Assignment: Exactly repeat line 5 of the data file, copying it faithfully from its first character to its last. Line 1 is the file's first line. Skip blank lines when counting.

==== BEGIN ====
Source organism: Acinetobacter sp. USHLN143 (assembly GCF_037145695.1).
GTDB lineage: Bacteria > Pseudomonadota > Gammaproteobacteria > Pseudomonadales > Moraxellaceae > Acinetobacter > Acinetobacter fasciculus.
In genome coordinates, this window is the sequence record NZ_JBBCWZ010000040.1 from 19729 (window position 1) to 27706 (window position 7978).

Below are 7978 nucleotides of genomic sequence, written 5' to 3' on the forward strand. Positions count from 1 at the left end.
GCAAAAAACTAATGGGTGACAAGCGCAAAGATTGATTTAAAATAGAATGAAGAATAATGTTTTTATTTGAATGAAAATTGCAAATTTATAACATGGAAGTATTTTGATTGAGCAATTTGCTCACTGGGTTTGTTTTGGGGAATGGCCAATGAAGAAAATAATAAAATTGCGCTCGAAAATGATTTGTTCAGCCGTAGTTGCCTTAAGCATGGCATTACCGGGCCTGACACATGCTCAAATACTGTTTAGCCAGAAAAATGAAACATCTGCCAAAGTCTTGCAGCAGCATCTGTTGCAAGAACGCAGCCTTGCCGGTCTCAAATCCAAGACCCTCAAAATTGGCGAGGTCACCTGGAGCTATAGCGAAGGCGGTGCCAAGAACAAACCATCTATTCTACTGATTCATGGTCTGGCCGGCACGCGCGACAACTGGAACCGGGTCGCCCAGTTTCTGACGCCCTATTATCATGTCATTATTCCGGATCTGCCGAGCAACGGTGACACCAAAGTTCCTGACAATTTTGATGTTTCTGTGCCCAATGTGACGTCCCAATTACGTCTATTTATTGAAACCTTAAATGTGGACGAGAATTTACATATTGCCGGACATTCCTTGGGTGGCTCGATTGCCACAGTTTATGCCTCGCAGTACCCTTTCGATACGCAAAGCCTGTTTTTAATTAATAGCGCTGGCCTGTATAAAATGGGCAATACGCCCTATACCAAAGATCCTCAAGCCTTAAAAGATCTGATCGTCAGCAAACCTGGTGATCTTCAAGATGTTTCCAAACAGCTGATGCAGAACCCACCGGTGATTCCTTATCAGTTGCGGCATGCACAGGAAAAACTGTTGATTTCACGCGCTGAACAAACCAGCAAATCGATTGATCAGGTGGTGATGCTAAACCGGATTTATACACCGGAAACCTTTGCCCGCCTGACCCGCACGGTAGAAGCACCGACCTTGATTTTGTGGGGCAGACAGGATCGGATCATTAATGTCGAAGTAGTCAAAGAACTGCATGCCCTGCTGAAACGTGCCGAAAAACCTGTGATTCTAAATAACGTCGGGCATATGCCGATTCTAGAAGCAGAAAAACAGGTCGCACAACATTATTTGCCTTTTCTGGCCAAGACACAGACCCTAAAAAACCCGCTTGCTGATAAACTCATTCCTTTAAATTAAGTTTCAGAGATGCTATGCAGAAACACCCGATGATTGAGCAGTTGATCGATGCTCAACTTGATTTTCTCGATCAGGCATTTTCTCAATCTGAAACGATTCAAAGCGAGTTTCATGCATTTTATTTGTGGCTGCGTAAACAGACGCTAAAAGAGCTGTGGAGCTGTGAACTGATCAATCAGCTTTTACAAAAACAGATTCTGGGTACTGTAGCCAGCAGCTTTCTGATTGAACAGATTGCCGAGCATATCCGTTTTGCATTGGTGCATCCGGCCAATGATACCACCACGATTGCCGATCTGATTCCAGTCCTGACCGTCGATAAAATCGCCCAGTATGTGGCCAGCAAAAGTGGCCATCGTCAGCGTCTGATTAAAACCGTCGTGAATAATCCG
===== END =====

GCAAAAAACTAATGGGTGACAAGCGCAAAGATTGATTTAAAATAGAATGAAGAATAATGTTTTTATTTGAATGAAAATTGCAAATTTATAACATGGAAGTATTTTGATTGAGCAATTTGCTCACTGGGTTTGTTTTGGGGAATGGCCAATGAAGAAAATAATAAAATTGCGCTCGAAAATGATTTGTTCAGCCGTAGTTGCCTTAAGCATGGCATTACCGGGCCTGACACATGCTCAAATACTGTTTAGCCAGAAAAATGAAACATCTGCCAAAGTCTTGCAGCAGCATCTGTTGCAAGAACGCAGCCTTGCCGGTCTCAAATCCAAGACCCTCAAAATTGGCGAGGTCACCTGGAGCTATAGCGAAGGCGGTGCCAAGAACAAACCATCTATTCTACTGATTCATGGTCTGGCCGGCACGCGCGACAACTGGAACCGGGTCGCCCAGTTTCTGACGCCCTATTATCATGTCATTATTCCGGATCTGCCGAGCAACGGTGACACCAAAGTTCCTGACAATTTTGATGTTTCTGTGCCCAATGTGACGTCCCAATTACGTCTATTTATTGAAACCTTAAATGTGGACGAGAATTTACATATTGCCGGACATTCCTTGGGTGGCTCGATTGCCACAGTTTATGCCTCGCAGTACCCTTTCGATACGCAAAGCCTGTTTTTAATTAATAGCGCTGGCCTGTATAAAATGGGCAATACGCCCTATACCAAAGATCCTCAAGCCTTAAAAGATCTGATCGTCAGCAAACCTGGTGATCTTCAAGATGTTTCCAAACAGCTGATGCAGAACCCACCGGTGATTCCTTATCAGTTGCGGCATGCACAGGAAAAACTGTTGATTTCACGCGCTGAACAAACCAGCAAATCGATTGATCAGGTGGTGATGCTAAACCGGATTTATACACCGGAAACCTTTGCCCGCCTGACCCGCACGGTAGAAGCACCGACCTTGATTTTGTGGGGCAGACAGGATCGGATCATTAATGTCGAAGTAGTCAAAGAACTGCATGCCCTGCTGAAACGTGCCGAAAAACCTGTGATTCTAAATAACGTCGGGCATATGCCGATTCTAGAAGCAGAAAAACAGGTCGCACAACATTATTTGCCTTTTCTGGCCAAGACACAGACCCTAAAAAACCCGCTTGCTGATAAACTCATTCCTTTAAATTAAGTTTCAGAGATGCTATGCAGAAACACCCGATGATTGAGCAGTTGATCGATGCTCAACTTGATTTTCTCGATCAGGCATTTTCTCAATCTGAAACGATTCAAAGCGAGTTTCATGCATTTTATTTGTGGCTGCGTAAACAGACGCTAAAAGAGCTGTGGAGCTGTGAACTGATCAATCAGCTTTTACAAAAACAGATTCTGGGTACTGTAGCCAGCAGCTTTCTGATTGAACAGATTGCCGAGCATATCCGTTTTGCATTGGTGCATCCGGCCAATGATACCACCACGATTGCCGATCTGATTCCAGTCCTGACCGTCGATAAAATCGCCCAGTATGTGGCCAGCAAAAGTGGCCATCGTCAGCGTCTGATTAAAACCGTCGTGAATAATCCG